I ended up with this Bad Plan for Good Reasons. These Good Reasons may sound vaguely like excuses. But they’re not. Totally not. I’m detailing them here because they make me feel good.
- After registering for Math Class, I was invited to teach one of my favorite classes during the summer session. How could I NOT teach this class?? I love this class. It grew into two sections. And three concurrent summer classes, whether teaching or taking, is too many.
- Then, I was awarded a research grant to visit Ukraine during the fall. A colleague who speaks Ukrainian offered to travel there together, but she was going the week before the summer session. How could I NOT go with a native speaker who could help me translate?? So I flew home the day Math Class started and drove right to campus from the airport, jet-lagged and delirious.
- The week after this summer circus began, I was invited to participate in an edited collection directly related to my research. This was great news. How could I NOT agree?? But it included several summer deadlines, lots of intense thinking, and a few wine-infused conversations.
On top of all these Good Reasons, I was facing the Known Obstacles:
- Summer classes pack 15 weeks of content into 7 weeks of time.
- The class was held from 6:00PM to 10:00PM. PM. The middle of the night.
- Math takes me a long time.
- Math just really takes me a long time.
- Lots of time.
Looking at all this now, it’s obvious that I should have dropped the class right away. My math instructor could see it. He was very kind and after a five-quiz failure streak, he gently suggested that I could consider dropping so that my transcript wasn’t saddled with an F. He suggested that I come by his office to talk about my math goals, because maybe there was a better way for me to achieve whatever it is I’m hoping to achieve. He said I could continue to attend class even after dropping, so that when I did re-enroll into a long semester, I would be as prepared as possible.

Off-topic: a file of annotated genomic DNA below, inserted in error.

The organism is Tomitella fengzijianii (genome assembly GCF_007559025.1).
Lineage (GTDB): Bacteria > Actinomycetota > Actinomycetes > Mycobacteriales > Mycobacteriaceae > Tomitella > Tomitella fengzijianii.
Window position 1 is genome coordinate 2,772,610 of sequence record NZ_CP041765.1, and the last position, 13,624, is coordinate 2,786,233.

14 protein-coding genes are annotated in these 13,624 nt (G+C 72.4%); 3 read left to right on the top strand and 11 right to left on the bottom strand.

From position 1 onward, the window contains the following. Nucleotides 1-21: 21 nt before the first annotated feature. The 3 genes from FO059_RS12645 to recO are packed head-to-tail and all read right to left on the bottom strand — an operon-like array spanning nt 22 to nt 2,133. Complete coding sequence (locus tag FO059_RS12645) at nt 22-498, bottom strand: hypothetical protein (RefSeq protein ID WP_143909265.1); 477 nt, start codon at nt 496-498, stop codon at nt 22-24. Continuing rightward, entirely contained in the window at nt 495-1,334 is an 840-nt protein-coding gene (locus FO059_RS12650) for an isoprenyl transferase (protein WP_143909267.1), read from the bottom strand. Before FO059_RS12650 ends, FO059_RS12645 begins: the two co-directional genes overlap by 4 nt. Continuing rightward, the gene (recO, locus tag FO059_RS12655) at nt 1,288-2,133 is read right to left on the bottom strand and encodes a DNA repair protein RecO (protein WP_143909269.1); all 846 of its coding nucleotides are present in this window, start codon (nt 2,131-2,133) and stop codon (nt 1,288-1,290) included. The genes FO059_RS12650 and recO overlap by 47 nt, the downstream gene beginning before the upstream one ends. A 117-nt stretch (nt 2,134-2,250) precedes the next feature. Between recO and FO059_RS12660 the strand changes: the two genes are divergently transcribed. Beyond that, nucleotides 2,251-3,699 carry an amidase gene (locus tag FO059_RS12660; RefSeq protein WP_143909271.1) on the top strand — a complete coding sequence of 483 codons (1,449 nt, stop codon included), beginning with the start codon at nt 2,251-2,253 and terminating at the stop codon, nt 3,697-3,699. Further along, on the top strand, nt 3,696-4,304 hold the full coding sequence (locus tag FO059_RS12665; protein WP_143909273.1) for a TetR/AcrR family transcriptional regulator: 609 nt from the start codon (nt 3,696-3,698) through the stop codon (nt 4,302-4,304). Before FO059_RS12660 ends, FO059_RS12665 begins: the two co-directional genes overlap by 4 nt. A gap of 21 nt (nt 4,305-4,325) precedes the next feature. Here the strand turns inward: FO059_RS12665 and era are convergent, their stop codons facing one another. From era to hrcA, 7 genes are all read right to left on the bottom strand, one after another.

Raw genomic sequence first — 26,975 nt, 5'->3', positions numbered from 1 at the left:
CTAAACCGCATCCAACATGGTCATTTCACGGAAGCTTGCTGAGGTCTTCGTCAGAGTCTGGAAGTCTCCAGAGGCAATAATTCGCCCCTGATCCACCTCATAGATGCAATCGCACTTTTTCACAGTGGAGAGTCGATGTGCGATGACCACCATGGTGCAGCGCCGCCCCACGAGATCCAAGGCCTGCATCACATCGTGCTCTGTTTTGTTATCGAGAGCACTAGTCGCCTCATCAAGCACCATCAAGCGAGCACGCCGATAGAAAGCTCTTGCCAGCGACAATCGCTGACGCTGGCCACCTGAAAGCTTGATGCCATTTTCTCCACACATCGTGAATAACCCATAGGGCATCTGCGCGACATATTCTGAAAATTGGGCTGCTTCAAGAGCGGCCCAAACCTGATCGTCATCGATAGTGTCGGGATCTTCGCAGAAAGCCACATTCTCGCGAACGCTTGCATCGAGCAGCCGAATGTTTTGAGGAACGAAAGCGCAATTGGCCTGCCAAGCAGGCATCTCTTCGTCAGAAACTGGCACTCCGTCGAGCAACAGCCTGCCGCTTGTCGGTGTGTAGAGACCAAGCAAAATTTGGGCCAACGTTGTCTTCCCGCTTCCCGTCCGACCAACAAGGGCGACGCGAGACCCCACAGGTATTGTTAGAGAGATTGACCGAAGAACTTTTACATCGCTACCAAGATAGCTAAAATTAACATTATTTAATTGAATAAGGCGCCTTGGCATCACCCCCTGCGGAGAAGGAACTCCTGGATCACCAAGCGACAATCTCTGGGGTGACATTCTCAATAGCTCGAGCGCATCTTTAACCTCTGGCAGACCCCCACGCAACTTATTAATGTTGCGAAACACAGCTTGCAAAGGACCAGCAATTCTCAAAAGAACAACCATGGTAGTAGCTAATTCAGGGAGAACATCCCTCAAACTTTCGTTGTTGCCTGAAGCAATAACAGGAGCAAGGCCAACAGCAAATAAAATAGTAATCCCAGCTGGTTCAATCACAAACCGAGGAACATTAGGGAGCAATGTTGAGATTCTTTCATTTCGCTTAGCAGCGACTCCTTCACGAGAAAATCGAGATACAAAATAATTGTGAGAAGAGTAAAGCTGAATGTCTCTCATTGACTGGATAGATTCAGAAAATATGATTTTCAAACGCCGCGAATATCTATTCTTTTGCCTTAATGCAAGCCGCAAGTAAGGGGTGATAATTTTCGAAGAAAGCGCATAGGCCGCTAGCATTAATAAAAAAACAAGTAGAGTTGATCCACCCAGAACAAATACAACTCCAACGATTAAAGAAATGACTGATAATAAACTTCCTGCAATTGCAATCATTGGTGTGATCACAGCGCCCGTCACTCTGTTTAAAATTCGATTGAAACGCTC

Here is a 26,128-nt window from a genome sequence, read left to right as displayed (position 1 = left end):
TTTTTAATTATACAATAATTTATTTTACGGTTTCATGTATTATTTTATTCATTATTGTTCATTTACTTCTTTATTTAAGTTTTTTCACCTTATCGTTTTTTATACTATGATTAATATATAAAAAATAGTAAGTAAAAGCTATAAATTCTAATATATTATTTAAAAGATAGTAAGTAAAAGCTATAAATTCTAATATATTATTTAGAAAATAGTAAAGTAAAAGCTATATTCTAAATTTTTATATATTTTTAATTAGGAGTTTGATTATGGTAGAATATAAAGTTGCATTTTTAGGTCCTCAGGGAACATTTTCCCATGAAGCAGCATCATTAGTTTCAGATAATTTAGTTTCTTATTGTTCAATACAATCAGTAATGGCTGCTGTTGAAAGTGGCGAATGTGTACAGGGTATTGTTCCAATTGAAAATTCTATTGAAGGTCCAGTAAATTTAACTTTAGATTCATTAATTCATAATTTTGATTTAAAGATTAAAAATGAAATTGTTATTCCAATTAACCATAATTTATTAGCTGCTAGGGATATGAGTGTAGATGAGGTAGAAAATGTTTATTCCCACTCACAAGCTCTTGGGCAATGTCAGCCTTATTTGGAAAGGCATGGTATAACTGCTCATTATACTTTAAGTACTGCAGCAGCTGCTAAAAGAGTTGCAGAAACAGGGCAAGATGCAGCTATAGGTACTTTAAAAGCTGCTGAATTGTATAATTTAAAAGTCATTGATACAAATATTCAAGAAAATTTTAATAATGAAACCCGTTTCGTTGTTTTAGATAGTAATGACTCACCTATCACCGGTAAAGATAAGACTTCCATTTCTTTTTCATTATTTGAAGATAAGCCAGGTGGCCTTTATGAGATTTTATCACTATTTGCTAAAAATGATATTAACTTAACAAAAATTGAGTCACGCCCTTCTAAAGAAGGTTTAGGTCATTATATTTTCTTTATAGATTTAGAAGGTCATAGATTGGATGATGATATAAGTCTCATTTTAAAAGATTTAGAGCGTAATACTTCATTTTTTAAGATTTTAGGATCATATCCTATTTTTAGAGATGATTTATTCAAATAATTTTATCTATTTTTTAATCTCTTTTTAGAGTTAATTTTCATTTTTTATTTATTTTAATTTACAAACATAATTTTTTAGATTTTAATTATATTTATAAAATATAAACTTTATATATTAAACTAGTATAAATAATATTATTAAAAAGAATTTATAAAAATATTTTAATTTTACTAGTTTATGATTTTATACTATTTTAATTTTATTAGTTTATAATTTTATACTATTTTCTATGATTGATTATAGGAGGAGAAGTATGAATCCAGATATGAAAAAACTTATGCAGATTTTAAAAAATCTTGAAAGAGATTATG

Hearing the news that, despite your best efforts, you are very likely to fail is not easy. Delivering the news is worse. But in a world where a single course costs over $1,000 and an F can cause immeasurable problems in a competitive job market, it feels irresponsible not to have this conversation. I’ve discussed Bad Plans with several students over the years because I could see the writing on their walls much more clearly than I could see it on my own. As a chronic Bad Planner, I feel more than a little hypocritical offering others advice on this topic.
I do know, though, that failure for a Bad Planner is relative. Did I fail to meet the requirements of the course? You betcha. But look at all the other things I got done while I was fretting about failing math. Many of us do our best work when we’re looking at it peripherally. And that means the risk of failing whatever we’re looking at head-on.
The fall semester starts next week, and I’m again enrolled in MATH 140. Have I learned anything from this summer’s teachable moment? Debatable. I am again over-committed in a dozen other ways. And I am again underestimating the time commitment. Because technically, I’ve already taken this class once. And this time, it’s in the morning. And I have 15 whole weeks. So I’m pretty confident that this semester will be a success. It just might not be a success when it comes to math.